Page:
Reflecting our Maker: Teaching Science through Maker Experiences

D-cell batteries power a flickering of miniature light bulbs across a kindergarten classroom. Intermittent, high-pitched alarms sound as little fingers discover the joy of closing their own circuit. These sounds are not the result of an electrician at work. Rather, early-elementary students are exploring and testing new-found theories in electrical circuitry in the Makers session they have selected.

Look closer and you see one particular team of three students, comprised of kindergarten through second graders, begin to apply what they are learning in electrical circuitry with a particular, innovative wonder. The emerging leader of this small group happens to be a student who has not previously found academic success in the traditional sense. He receives support services for reading instruction and phonemic awareness work. However, on this day, he is leading his pack of learners.

Using their provided battery, an extra alligator clip, some wires and their alarm, this team of young children tape their contraption to the classroom door and excitedly create a functional burglar alarm. The teachers of the session beam with pride as they witness the results of these students’ scientific wonderings and explorations.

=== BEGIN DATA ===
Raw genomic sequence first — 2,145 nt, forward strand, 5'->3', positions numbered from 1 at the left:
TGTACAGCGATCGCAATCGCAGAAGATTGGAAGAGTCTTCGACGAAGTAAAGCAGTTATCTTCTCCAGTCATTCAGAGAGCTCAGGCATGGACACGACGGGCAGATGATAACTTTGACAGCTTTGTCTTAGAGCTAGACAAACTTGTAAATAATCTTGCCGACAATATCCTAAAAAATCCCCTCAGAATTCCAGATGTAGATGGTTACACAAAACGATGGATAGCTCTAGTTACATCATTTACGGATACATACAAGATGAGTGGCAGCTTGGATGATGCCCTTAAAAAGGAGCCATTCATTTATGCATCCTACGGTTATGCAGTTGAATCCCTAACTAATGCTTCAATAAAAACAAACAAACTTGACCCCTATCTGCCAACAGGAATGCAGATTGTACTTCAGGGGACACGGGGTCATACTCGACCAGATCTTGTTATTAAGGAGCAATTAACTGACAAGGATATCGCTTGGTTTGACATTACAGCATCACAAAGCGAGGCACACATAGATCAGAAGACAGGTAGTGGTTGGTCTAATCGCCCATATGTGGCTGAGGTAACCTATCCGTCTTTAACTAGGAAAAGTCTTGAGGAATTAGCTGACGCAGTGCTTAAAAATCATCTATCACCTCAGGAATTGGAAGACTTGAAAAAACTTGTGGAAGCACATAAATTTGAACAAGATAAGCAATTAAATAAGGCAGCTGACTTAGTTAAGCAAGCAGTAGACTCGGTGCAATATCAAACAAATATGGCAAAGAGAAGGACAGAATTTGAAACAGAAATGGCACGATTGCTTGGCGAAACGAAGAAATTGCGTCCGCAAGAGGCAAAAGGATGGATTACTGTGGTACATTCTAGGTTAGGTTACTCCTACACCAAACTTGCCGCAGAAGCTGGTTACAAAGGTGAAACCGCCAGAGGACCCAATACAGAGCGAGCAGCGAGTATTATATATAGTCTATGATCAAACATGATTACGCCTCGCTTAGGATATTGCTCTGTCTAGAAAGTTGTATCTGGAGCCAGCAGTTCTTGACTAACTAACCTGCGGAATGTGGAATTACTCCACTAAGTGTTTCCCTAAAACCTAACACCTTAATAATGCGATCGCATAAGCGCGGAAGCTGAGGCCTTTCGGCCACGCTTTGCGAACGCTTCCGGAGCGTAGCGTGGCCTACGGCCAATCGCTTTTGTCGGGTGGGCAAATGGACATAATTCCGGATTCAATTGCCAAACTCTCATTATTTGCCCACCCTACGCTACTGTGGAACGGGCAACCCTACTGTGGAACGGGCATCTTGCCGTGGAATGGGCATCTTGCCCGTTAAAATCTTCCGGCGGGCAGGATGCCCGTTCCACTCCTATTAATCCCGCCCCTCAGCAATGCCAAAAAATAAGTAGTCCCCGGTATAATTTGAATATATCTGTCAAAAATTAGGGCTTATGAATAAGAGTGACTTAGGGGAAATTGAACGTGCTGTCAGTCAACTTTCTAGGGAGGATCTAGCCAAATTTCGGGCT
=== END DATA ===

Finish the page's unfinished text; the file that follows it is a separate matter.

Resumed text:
Welcome to Makers Week.

Alternative Learning Activities

Elementary students at Holland Christian (Holland, MI) spend a week engaged in alternative learning during Makers Week. They devote each morning to solving problems, exploring various technologies, building their own inventions, and ultimately teaming up to more deeply discover who God created them to be as learners.

God, our Maker, is a creative God. We seek to provide learning opportunities to celebrate the innovation and creativity of His young image-bearers through this style of learning. Students collaborate as members of a team of mixed-aged students. Their goals in each session are to solve problems, explore scientific principles, encourage one another with alternate ideas when failure is encountered, and celebrate their God-given gifts of designing, complex planning, and working within a supportive community.

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